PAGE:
At this point, I’ve hammered the whole How Sex & the City Killed NYC thing about a million times and now, with the movie coming out, journalists are starting to needle the SATC cast on this issue. AMNY's story inspired some fantastic comments (especially #11). And a VNY commenter sent in a link to a New York Magazine interview with Sarah Jessica Parker. It’s a long article, and she says a lot of good things, so I’ve pulled out all the relevant stuff.
In it SJP remembers a different city, back in her Square Pegs days, when I thought she was really cool, back when she was, according to writer Emily Nussbaum, “a very New York type: the ethnic girl nerd with crazy hair, a schnoz, big eighties glasses.” Sadly, that’s the type we’re losing to the ranks of Zero Girls, the girls who flock here to be mini-SJPs. Now we're surrounded by Muffy Teppermans and Jennifer DiNuccios.
She bemoans the vanishing New York, especially Greenwich Village. She and husband Matthew Broderick “keep a running count of these changes, a mutual mourning for the transformation of their neighborhood into a luxe, tree-lined shopping mall. She knows this sounds absurd coming from her, that people blame Sex and the City for the ruination of the West Village; even Broderick says, ‘That’s your fault!’ when he sees a thong poking up from low-slung jeans, and her close friend John Benjamin Hickey, an actor, longs for the days before ‘those girls on buses.’ Parker clarifies that she doesn’t want to sound like Madonna bemoaning what’s happened to New York: It’s not that there’s no ‘creative energy’ in the air, it’s simply been priced out of this particular borough.”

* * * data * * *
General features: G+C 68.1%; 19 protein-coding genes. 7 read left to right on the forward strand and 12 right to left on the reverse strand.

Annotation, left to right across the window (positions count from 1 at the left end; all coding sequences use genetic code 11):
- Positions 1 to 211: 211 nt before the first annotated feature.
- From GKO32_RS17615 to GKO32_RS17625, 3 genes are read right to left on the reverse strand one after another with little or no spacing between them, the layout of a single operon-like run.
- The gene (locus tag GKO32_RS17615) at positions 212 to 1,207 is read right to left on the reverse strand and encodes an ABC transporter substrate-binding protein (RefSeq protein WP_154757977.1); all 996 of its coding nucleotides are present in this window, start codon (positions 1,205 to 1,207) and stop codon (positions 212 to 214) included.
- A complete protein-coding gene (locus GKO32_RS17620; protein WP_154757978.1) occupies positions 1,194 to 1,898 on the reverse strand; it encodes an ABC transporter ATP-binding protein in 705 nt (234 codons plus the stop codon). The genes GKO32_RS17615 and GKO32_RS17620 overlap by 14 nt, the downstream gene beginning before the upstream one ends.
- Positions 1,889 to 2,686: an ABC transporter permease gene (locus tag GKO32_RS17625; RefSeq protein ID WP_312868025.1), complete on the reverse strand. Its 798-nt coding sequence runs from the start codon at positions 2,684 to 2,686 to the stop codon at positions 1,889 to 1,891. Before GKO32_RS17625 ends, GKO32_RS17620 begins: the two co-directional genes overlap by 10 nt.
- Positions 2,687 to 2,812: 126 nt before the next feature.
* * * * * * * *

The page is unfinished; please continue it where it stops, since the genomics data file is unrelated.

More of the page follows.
Maybe SJP should read this blog.
“’You know, when I arrived in the city in 1976, New York was financially a wreck,’ she remembers. ‘But to me it’s the New York that Matthew and I literally try to find every day of our lives. It was the best place in the world. It was literature. It promised everything… there’s just so much money now, and the city is so affluent, and all the colors, all the shops, the look of a street from block to block is just terribly absent of distinguishing coffee shops, bodegas. All of that stuff that made it possible to live in New York is gone.’”
On Bleecker, she worries about "the Marc Jacobs effect" and that "a friend who owns a framing shop will get priced out.” She says, “I feel cheapened... like I’m bringing dirt [paparazzi], like I’m bad for the neighborhood.”
screenshot from AMNY
But there is something you can do, Sarah! Embrace your inner nerd! Replace Carrie Bradshaw with good old Patty Greene. How about a Square Pegs reunion movie? How about some activist work? Speak out for the preservation of the mom-and-pop shops you mourn for. Do some free or low-cost advertising work for small businesses. Mr. Big, who also misses the old NYC, can join you. You have the power, Sarah. You can help save what's left of New York from the destructive hordes who emulate the character you brought to life. It’s not yet too late. Ask yourself, what would Patty do?
If you need ideas, drop me a line and I'll be happy to chat with you. In the meantime, here are a few places to get you started: